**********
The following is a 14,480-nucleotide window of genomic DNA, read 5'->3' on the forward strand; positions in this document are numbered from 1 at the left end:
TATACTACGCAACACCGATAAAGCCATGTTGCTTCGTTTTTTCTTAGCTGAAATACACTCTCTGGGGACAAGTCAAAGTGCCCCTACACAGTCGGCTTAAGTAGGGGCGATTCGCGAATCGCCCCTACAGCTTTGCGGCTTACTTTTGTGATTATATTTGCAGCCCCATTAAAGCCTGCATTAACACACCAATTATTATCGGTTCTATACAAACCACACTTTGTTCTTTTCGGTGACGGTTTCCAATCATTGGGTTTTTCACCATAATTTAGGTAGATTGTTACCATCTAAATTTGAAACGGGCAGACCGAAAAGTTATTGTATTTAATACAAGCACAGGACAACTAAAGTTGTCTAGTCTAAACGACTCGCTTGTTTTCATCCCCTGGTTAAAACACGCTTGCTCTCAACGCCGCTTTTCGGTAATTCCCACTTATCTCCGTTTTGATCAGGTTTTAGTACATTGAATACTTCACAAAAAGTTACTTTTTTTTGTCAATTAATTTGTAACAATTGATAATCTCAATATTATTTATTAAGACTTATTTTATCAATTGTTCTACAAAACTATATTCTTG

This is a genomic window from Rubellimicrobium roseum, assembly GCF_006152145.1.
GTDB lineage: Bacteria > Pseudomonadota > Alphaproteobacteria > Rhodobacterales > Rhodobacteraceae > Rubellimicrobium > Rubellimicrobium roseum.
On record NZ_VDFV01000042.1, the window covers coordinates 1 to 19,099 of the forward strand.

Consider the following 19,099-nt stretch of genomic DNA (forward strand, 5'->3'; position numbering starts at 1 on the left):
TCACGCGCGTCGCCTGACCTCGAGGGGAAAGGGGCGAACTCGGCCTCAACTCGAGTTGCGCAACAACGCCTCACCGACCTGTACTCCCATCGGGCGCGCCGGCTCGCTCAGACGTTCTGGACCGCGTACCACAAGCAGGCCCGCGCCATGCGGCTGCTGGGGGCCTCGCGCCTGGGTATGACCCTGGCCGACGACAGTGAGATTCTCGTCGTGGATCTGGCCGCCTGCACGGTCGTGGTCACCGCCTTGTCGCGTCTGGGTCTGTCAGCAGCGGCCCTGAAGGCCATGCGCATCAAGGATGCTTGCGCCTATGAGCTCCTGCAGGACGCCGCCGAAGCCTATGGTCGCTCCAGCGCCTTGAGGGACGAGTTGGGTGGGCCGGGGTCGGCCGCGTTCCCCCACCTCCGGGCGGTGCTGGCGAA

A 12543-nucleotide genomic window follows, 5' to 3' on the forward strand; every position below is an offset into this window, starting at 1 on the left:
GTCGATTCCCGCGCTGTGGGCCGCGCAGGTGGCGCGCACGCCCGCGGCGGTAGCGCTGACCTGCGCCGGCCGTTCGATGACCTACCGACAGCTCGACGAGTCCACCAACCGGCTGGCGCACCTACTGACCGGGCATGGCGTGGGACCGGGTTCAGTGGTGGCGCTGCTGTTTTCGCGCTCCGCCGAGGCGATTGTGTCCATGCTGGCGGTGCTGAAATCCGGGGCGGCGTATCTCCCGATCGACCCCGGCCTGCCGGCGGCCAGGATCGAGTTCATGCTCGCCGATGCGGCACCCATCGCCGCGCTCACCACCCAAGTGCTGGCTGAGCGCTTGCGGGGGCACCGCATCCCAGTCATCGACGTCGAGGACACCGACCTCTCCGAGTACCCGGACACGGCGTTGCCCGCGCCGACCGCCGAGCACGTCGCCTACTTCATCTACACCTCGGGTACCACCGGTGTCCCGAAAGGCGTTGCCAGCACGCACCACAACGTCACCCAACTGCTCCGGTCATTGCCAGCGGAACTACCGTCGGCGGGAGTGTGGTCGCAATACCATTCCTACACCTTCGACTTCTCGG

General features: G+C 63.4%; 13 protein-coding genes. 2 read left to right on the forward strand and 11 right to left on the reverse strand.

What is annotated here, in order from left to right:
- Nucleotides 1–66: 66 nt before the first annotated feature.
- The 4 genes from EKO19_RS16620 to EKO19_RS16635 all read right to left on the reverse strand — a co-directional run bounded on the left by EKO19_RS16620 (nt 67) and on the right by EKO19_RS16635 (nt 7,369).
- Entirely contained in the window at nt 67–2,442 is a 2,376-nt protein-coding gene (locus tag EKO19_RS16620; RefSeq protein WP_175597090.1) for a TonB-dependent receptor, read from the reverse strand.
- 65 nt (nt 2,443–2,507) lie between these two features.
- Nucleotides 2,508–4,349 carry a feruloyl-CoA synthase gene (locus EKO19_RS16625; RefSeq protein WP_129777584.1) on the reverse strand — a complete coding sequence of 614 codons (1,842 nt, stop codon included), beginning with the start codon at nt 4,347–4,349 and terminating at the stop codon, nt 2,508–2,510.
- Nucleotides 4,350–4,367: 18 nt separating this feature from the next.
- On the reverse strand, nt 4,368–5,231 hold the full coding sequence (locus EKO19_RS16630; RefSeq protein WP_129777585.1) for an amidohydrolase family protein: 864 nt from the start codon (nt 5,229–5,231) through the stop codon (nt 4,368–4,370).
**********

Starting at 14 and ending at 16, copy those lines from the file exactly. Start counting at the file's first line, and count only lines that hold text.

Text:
- Entirely contained in the window at nt 67–2,442 is a 2,376-nt protein-coding gene (locus tag EKO19_RS16620; RefSeq protein WP_175597090.1) for a TonB-dependent receptor, read from the reverse strand.
- 65 nt (nt 2,443–2,507) lie between these two features.
- Nucleotides 2,508–4,349 carry a feruloyl-CoA synthase gene (locus EKO19_RS16625; RefSeq protein WP_129777584.1) on the reverse strand — a complete coding sequence of 614 codons (1,842 nt, stop codon included), beginning with the start codon at nt 4,347–4,349 and terminating at the stop codon, nt 2,508–2,510.